Compassionate Appointment - Application For Appointment Must Be Considered At Earliest Possible Or Within 6 Months - SC
The Supreme Court bench comprising of Justice M.R. Shah and Justice B.V. Nagarathna has held that an application made for compassionate appointment must be considered and decided at the earliest point of time, but not beyond the period of 6 months from the date of submission of such completed applications.
The Supreme Court expressed dissatisfaction in the way applications for appointment on compassionate grounds were not attended on time and kept pending for years. To that end, the SC held that "If the object and purpose of appointment on compassionate grounds as envisaged under the relevant policies or the rules have to be achieved then it is just and necessary that such applications are considered well in time and not in a tardy way."
In this case, the father of the appellant who was working as an Assistant Sub-Inspector in the Excise Department passed away on 02.01.2010 while in service. Immediately in July 2010, the appellant made an application for his appointment as a Junior Clerk on the compassionate grounds under the Orissa Civil Service (Rehabilitation Assistance) Rules, 1990. The mother of the appellant in this case was unable to take a government job due to her medical condition hence the appellant applied for the job however the application of the applicant was kept pending consideration initially for a period of five years. The same was attended to after a period of five years by the Additional Secretary.
Subsequently, the financial condition of the family of the deceased government servant as well as the medical condition of the appellant's mother was perused. It was found that the family income of the appellant from all sources does not exceed ceiling of Rs.72,000/- per annum and Medical Board found the mother of the appellant unfit for the government job.
Despite that the appellant fulfilled all the eligibility criteria and/or conditions for appointment on compassionate grounds, he was not appointed as a Junior Clerk as per 1990 Rules. However, in the meantime, 1990 Rules came to be replaced and the Odisha Civil Services (Rehabilitation Assistance) Rules, 2020 came into force. Under the 2020 Rules, one family member of the deceased government servant would be appointed on compassionate grounds to 'Group D' base level post. The case of the appellant was directed to be considered under the amened 2020 rules, consequently, the appellant aggrieved preferred the writ petition before the High Court.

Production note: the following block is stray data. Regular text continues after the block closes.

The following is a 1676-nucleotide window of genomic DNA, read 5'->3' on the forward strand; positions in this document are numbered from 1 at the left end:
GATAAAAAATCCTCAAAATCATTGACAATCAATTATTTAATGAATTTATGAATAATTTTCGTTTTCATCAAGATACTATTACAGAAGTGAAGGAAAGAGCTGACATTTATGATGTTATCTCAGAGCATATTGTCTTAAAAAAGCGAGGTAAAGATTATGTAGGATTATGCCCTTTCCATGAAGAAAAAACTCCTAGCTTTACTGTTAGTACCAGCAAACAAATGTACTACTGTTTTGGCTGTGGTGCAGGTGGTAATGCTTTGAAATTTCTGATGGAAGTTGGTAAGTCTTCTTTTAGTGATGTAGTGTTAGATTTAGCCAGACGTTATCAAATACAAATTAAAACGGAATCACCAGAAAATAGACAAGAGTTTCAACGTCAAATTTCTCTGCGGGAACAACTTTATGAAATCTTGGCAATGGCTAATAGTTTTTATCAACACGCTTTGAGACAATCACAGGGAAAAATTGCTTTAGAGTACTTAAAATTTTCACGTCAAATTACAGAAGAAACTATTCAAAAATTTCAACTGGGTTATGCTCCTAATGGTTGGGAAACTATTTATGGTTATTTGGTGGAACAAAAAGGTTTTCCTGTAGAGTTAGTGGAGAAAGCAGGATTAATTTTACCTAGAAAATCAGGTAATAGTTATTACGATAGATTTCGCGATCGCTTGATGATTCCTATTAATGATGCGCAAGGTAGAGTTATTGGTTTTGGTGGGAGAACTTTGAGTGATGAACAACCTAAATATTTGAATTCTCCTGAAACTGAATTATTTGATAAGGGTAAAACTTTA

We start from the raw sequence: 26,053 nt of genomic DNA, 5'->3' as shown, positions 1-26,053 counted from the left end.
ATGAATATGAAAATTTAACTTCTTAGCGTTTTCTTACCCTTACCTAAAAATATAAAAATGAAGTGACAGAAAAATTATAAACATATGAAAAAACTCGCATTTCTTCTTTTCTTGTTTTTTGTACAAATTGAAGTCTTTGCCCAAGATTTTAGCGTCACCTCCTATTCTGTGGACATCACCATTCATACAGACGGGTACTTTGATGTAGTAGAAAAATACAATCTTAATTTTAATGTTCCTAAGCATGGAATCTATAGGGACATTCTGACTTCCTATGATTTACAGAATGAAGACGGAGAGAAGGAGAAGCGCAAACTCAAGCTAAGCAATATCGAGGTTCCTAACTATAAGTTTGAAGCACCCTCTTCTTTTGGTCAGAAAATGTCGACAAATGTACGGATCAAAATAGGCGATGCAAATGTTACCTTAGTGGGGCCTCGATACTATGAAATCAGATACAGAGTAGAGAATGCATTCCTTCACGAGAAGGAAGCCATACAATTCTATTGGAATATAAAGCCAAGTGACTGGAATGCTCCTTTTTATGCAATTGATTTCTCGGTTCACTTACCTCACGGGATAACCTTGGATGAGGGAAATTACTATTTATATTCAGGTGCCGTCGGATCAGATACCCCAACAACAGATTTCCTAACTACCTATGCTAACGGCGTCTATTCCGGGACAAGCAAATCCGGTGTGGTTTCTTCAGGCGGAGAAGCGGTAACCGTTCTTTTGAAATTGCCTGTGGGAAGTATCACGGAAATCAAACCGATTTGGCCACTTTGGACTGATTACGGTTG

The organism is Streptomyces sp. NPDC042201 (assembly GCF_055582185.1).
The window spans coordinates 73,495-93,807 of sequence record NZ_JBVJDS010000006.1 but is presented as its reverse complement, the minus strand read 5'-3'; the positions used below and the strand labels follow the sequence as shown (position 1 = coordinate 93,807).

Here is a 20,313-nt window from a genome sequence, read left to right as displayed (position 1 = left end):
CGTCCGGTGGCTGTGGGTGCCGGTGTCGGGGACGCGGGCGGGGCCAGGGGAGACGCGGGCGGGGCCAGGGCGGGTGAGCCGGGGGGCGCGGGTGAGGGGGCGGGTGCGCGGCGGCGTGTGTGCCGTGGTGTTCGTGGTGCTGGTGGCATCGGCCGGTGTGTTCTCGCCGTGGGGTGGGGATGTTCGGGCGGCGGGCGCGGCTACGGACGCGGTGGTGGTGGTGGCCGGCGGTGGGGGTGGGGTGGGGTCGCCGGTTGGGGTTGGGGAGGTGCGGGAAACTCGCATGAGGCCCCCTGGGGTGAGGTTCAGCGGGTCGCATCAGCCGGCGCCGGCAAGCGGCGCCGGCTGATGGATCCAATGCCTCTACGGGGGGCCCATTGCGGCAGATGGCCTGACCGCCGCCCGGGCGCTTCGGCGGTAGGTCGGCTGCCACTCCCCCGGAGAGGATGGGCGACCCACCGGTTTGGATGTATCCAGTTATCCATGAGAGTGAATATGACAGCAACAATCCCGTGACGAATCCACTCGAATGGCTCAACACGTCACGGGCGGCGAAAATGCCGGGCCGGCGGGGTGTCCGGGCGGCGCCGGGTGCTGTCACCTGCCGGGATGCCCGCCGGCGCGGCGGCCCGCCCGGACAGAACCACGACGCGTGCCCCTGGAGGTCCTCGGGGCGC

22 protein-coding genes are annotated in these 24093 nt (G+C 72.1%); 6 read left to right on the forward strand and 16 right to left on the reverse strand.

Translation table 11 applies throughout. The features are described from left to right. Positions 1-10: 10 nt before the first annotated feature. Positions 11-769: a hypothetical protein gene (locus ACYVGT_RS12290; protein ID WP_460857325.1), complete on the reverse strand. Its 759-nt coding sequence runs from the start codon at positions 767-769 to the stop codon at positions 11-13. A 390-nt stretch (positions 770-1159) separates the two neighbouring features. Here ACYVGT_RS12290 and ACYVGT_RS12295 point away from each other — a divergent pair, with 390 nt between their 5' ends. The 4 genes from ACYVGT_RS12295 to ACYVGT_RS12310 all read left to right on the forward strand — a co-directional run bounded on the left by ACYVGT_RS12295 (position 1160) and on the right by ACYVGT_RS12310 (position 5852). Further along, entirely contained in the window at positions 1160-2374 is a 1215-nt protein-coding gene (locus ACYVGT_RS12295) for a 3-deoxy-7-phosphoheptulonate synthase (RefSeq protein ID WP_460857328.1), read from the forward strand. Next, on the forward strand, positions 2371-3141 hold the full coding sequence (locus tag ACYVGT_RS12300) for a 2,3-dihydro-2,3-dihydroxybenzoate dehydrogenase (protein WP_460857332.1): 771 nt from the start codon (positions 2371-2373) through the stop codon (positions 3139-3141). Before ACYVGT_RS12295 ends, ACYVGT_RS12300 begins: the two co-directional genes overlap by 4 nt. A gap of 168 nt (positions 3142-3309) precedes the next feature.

The High Court dismissed the said writ petition by observing that the claim should be considered as per the amended Rules that were prevalent at the time of consideration of the application and not the Rules that were prevalent on the death of the government servant.
Feeling aggrieved by the High Court's order dismissing the writ petition, the petitioner filed an appeal before the Supreme Court.
The Supreme Court held that "it can be seen that there was no fault and/or delay and/or negligence on the part of the appellant at all. He was fulfilling all the conditions for appointment on compassionate grounds under the 1990 Rules. For no reason, his application was kept pending and/or no order was passed on one ground or the other."
The Court observed delay on the part of the department/authorities and to that end held that "the appellant has been deprived of seeking compassionate appointment, which he was otherwise entitled to under the 1990 Rules."
The Court held that the appellant should not be denied appointment under 1990 rules and accordingly quashed and set aside the impugned judgment and order passed by the High Court and allowed the appeal.